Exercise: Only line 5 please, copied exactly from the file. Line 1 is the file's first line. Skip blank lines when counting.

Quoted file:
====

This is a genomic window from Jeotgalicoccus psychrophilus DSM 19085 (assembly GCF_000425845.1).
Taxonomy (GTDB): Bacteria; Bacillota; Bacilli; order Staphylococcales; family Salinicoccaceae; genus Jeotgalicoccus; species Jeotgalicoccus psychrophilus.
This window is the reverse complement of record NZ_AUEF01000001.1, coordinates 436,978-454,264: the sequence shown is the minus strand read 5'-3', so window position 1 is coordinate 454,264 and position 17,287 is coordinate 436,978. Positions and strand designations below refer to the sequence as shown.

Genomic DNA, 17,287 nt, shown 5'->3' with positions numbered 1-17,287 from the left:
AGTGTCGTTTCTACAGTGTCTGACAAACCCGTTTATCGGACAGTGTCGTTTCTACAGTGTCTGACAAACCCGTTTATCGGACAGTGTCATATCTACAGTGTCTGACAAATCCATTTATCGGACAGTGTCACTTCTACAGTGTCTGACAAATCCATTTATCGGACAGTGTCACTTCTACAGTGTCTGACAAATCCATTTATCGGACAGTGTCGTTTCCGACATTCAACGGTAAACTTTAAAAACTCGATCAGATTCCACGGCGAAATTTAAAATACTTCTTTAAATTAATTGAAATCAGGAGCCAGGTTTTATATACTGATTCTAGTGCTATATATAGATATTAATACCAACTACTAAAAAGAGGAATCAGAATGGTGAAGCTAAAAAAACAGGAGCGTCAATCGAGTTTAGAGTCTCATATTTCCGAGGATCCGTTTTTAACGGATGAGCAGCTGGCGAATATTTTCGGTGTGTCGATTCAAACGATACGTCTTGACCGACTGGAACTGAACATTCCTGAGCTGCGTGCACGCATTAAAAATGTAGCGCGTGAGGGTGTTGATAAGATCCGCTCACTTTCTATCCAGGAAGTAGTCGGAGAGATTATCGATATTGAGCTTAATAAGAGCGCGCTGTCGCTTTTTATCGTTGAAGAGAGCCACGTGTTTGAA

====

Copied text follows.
AGTGTCGTTTCTACAGTGTCTGACAAACCCGTTTATCGGACAGTGTCGTTTCTACAGTGTCTGACAAACCCGTTTATCGGACAGTGTCATATCTACAGTGTCTGACAAATCCATTTATCGGACAGTGTCACTTCTACAGTGTCTGACAAATCCATTTATCGGACAGTGTCACTTCTACAGTGTCTGACAAATCCATTTATCGGACAGTGTCGTTTCCGACATTCAACGGTAAACTTTAAAAACTCGATCAGATTCCACGGCGAAATTTAAAATACTTCTTTAAATTAATTGAAATCAGGAGCCAGGTTTTATATACTGATTCTAGTGCTATATATAGATATTAATACCAACTACTAAAAAGAGGAATCAGAATGGTGAAGCTAAAAAAACAGGAGCGTCAATCGAGTTTAGAGTCTCATATTTCCGAGGATCCGTTTTTAACGGATGAGCAGCTGGCGAATATTTTCGGTGTGTCGATTCAAACGATACGTCTTGACCGACTGGAACTGAACATTCCTGAGCTGCGTGCACGCATTAAAAATGTAGCGCGTGAGGGTGTTGATAAGATCCGCTCACTTTCTATCCAGGAAGTAGTCGGAGAGATTATCGATATTGAGCTTAATAAGAGCGCGCTGTCGCTTTTTATCGTTGAAGAGAGCCACGTGTTTGAA